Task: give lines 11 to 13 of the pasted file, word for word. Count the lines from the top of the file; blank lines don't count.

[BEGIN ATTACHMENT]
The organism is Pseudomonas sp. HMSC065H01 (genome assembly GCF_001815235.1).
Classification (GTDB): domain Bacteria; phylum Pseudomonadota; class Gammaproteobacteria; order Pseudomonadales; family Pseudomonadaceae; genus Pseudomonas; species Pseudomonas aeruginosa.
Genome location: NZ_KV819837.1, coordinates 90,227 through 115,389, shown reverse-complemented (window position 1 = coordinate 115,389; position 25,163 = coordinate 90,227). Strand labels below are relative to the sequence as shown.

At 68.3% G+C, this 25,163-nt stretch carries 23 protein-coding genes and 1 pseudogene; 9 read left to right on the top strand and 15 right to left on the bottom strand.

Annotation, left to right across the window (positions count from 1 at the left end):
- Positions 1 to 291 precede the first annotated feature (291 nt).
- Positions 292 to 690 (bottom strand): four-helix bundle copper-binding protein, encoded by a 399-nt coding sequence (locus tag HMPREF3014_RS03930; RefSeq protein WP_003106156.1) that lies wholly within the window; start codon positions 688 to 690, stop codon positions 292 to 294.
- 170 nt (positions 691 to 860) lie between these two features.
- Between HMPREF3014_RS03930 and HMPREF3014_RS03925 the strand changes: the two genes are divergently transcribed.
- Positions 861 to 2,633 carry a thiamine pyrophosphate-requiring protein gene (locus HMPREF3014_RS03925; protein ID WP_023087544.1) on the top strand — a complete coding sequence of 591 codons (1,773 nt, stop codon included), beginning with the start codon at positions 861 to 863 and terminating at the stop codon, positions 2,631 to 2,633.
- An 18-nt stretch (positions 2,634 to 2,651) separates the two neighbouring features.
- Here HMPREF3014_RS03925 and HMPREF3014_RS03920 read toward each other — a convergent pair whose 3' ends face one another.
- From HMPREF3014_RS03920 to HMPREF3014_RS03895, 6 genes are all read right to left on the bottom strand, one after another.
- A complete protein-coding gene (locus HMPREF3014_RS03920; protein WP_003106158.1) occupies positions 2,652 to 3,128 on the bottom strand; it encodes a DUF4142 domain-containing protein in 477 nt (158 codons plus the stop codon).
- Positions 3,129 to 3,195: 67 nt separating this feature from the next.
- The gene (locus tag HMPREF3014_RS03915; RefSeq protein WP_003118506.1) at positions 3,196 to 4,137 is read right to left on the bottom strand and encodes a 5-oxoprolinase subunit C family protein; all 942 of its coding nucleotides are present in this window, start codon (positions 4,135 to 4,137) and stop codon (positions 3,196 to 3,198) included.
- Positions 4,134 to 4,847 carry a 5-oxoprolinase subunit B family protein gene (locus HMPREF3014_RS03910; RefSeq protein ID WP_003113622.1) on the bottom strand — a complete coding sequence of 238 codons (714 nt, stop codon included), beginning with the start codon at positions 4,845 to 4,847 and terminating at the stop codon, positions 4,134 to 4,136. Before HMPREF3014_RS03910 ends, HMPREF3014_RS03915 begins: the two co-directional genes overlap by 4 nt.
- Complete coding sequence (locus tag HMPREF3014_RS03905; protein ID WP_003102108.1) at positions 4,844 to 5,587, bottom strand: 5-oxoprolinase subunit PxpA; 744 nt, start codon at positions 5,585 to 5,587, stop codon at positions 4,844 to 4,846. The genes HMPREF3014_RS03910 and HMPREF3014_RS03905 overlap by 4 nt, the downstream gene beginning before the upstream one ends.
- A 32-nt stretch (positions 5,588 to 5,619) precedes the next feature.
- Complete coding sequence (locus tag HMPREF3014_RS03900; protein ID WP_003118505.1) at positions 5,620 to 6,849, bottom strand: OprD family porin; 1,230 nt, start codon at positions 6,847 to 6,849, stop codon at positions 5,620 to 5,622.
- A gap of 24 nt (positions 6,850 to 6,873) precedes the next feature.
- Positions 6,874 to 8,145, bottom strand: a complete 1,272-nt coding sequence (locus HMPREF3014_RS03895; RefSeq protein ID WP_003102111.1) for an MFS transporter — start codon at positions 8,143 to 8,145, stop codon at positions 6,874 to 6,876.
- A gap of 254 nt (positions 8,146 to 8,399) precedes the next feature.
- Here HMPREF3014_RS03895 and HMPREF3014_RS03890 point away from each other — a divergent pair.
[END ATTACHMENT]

- An 18-nt stretch (positions 2,634 to 2,651) separates the two neighbouring features.
- Here HMPREF3014_RS03925 and HMPREF3014_RS03920 read toward each other — a convergent pair whose 3' ends face one another.
- From HMPREF3014_RS03920 to HMPREF3014_RS03895, 6 genes are all read right to left on the bottom strand, one after another.